DC statehood is back on the nation’s agenda. With Democratic majorities in both houses of Congress, only a likely Senate filibuster stands in the way of adding a 51st star to the US flag. The response of DC’s Metropolitan Police to the January 6 insurrection at the Capitol, in which local officers came to the aid of a body that denies their city a vote, added to the District’s moral authority to demand full democratic rights. Immediately following the insurrection, Metro DC DSA reaffirmed its demand that the US government make DC statehood a priority. As this article from the April/May 1985 issue of the Washington Socialist shows, DSA’s advocacy of DC statehood goes back at least four decades. Rich Bruning, then a DC DSA activist now living in Baltimore, participated in the 1982 convention that drew up a constitution for the prospective state of “New Columbia” — a name since changed to “Washington, Douglass Commonwealth.” Will the current Congress and president end DC’s colonial status and grant full citizenship to the more than 700,000 residents of the nation’s capital?
-- Bill Mosley
from the 1985 April/May editions of the Washington Socialist
by Rich Bruning
Statehood for the District of Columbia, languishing as a political issue since the passage of the New Columbia Constitution in November 1982, should soon burst to the forefront of District politics. It is vital that DSAers know the issues and vigorously support the movement.
Statehood has recently picked up the powerful support of new allies, particularly DC Delegate Walter Fauntroy. At the same time, the DC Voting Rights Amendment, often perceived as opposed to statehood, has almost reached its ratification expiration date. In the 50 states, the opposition to the Amendment, which would grant voting senators and a representative to DC, has been significantly racist and conservative. While unspoken, the fear of having two liberal blacks in the Senate has raised the blood pressure in many a legislature.
Though the opposition to statehood will be similar, it will be no worse. Indeed, while the Amendment required a two-thirds vote of both Senate and House, and three-fourths of the states, statehood requires only a majority vote of Congress and the signature of the president. And the Statehood movement, which began in the early 1970s, believes that only statehood will guarantee District residents full citizenship, including congressional representation and control over local legislation, the courts and appropriations.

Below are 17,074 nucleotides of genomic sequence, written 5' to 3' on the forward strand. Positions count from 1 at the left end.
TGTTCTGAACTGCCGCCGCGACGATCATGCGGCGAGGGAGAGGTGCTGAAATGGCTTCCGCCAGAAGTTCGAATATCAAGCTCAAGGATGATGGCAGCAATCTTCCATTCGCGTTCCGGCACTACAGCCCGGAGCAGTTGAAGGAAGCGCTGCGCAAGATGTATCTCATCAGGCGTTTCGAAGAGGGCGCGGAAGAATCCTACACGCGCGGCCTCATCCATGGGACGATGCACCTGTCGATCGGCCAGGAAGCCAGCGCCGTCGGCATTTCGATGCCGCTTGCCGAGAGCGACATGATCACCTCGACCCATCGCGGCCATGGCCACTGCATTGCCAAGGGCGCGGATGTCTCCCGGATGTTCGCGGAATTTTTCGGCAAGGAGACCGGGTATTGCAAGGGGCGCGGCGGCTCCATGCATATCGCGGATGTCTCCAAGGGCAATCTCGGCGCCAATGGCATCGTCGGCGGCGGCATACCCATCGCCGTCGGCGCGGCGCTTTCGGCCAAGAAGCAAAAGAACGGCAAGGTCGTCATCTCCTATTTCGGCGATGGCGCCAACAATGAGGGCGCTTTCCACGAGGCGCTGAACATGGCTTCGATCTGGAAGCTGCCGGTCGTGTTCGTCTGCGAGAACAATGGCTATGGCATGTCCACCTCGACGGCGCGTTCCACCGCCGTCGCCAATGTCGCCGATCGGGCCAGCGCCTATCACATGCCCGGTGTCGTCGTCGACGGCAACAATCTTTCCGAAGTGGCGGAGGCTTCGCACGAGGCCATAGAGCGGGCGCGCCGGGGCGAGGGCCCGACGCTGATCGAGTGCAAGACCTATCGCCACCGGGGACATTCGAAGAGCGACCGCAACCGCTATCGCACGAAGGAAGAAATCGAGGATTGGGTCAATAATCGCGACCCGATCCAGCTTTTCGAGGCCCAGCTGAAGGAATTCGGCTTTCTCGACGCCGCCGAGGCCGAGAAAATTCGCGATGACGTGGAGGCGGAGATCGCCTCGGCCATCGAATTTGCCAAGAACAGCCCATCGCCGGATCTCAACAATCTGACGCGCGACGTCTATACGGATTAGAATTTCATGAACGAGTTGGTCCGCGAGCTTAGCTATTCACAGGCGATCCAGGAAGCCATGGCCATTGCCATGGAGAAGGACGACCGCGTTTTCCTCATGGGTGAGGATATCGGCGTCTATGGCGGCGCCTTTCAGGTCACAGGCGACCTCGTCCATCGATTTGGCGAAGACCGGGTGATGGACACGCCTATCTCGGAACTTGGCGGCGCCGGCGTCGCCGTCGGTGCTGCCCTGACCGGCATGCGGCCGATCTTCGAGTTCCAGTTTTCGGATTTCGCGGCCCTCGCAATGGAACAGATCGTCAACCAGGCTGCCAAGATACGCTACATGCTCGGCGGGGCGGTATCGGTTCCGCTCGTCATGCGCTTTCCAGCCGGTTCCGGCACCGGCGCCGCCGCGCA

In 1982, the Statehood Constitutional Convention drafted, and District voters narrowly approved, a constitution for the State of New Columbia. Five of the 45 Statehood delegates were DSA members.
Progressive provisions in the constitution included strong equal protective action, equal pay for equal work and equal pay for comparable work, and limits on utility rates.
Two sections, however, engendered strong opposition. Section 20 of Article I said everyone “had the right to employment, or if unable to work, an income sufficient to meet basic human needs.” Secondly, the “right to strike” for public employees was promulgated and could be abridged only under narrow circumstances. Opposition to these provisions, combined with other criticisms of the Bill of Rights, almost resulted in the document’s rejection.
During the ratification debate, many constitutional proponents assured the voters that the constitution would be amended.
The ratified constitution was transmitted to Congress where it has remained under the aegis of the House District Committee on which Fauntroy serves. After the committee held brief hearings for congressional comments, Fauntroy and Senator Kennedy introduced statehood bills in the House and Senate in both the 98th and 99th Congress.
Meanwhile, Delegate Fauntroy convened the Statehood Partnership, a group of District officials, congressional staffers, Statehood delegates and organizational representatives with the intent of deciding what changes should be recommended in the constitution to help ensure its passage by Congress. A smaller group, the Statehood Task Force, has been working on proposed changes for months.
The Task Force, which will probably report in March, will almost surely recommend deletion of the “jobs or income” section, limit the right of government employees to strike to those “non-essential” jobs and change parts of the Bill of Rights.
These changes, if approved by the Partnership, would provide a framework for changing the constitution. The House District Committee would probably hold hearings and invite comments from city officials. District officials could then take these changes, tacitly approved by Congress, to public hearings and offer amendments to public referendum. Whatever changes that passed would be incorporated into the pending document.
Additionally, the DC Voting Rights Amendment, which would give the District voting senators and representatives, faces a ratification deadline of August 22, 1985. Less than half of the necessary 38 states have ratified the amendment.
Amendment proponents are already examining their options. Some groups may press for reintroduction. Others will likely oppose this and shift to statehood. The most obvious realignment appears to be Delegate Fauntroy who masterminded the passage of the amendment through Congress. He may or may not oppose reintroduction, but his emphasis has clearly shifted to statehood.
After years in the political wilderness, statehood for DC may be an idea whose time is almost here. Even if statehood is years away, it is both inevitable and right and DSAers must be ready to join its advocates.